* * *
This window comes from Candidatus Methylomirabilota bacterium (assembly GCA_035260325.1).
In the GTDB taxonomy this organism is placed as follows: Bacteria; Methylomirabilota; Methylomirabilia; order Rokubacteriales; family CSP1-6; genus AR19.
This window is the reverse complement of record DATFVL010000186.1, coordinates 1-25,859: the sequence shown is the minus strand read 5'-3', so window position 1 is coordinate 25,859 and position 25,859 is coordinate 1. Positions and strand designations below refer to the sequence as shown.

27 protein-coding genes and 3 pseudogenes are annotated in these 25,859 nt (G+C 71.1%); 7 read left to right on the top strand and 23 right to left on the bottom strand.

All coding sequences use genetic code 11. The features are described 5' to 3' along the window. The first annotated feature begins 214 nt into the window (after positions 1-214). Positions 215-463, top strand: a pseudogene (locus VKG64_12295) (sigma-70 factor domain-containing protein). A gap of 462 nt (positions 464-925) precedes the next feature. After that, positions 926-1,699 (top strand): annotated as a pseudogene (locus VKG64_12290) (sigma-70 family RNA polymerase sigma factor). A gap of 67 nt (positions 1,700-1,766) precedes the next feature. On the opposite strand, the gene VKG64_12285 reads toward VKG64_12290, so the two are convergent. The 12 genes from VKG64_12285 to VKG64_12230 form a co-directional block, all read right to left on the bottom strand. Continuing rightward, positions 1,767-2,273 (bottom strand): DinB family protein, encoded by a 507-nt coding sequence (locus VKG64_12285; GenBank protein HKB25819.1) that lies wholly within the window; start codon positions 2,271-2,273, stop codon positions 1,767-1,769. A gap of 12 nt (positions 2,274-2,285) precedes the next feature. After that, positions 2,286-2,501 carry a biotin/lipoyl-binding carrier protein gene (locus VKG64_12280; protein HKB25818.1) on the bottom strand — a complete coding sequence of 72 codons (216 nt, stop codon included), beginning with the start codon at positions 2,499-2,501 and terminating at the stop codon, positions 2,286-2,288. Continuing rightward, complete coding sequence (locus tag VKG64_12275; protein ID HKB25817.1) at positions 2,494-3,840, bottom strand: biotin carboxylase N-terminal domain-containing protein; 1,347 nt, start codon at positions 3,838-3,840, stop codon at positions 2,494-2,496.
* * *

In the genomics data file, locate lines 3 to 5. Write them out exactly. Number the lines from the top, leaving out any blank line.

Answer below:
This window is the reverse complement of record DATFVL010000186.1, coordinates 1-25,859: the sequence shown is the minus strand read 5'-3', so window position 1 is coordinate 25,859 and position 25,859 is coordinate 1. Positions and strand designations below refer to the sequence as shown.

27 protein-coding genes and 3 pseudogenes are annotated in these 25,859 nt (G+C 71.1%); 7 read left to right on the top strand and 23 right to left on the bottom strand.

All coding sequences use genetic code 11. The features are described 5' to 3' along the window. The first annotated feature begins 214 nt into the window (after positions 1-214). Positions 215-463, top strand: a pseudogene (locus VKG64_12295) (sigma-70 factor domain-containing protein). A gap of 462 nt (positions 464-925) precedes the next feature. After that, positions 926-1,699 (top strand): annotated as a pseudogene (locus VKG64_12290) (sigma-70 family RNA polymerase sigma factor). A gap of 67 nt (positions 1,700-1,766) precedes the next feature. On the opposite strand, the gene VKG64_12285 reads toward VKG64_12290, so the two are convergent. The 12 genes from VKG64_12285 to VKG64_12230 form a co-directional block, all read right to left on the bottom strand. Continuing rightward, positions 1,767-2,273 (bottom strand): DinB family protein, encoded by a 507-nt coding sequence (locus VKG64_12285; GenBank protein HKB25819.1) that lies wholly within the window; start codon positions 2,271-2,273, stop codon positions 1,767-1,769. A gap of 12 nt (positions 2,274-2,285) precedes the next feature. After that, positions 2,286-2,501 carry a biotin/lipoyl-binding carrier protein gene (locus VKG64_12280; protein HKB25818.1) on the bottom strand — a complete coding sequence of 72 codons (216 nt, stop codon included), beginning with the start codon at positions 2,499-2,501 and terminating at the stop codon, positions 2,286-2,288. Continuing rightward, complete coding sequence (locus tag VKG64_12275; protein ID HKB25817.1) at positions 2,494-3,840, bottom strand: biotin carboxylase N-terminal domain-containing protein; 1,347 nt, start codon at positions 3,838-3,840, stop codon at positions 2,494-2,496.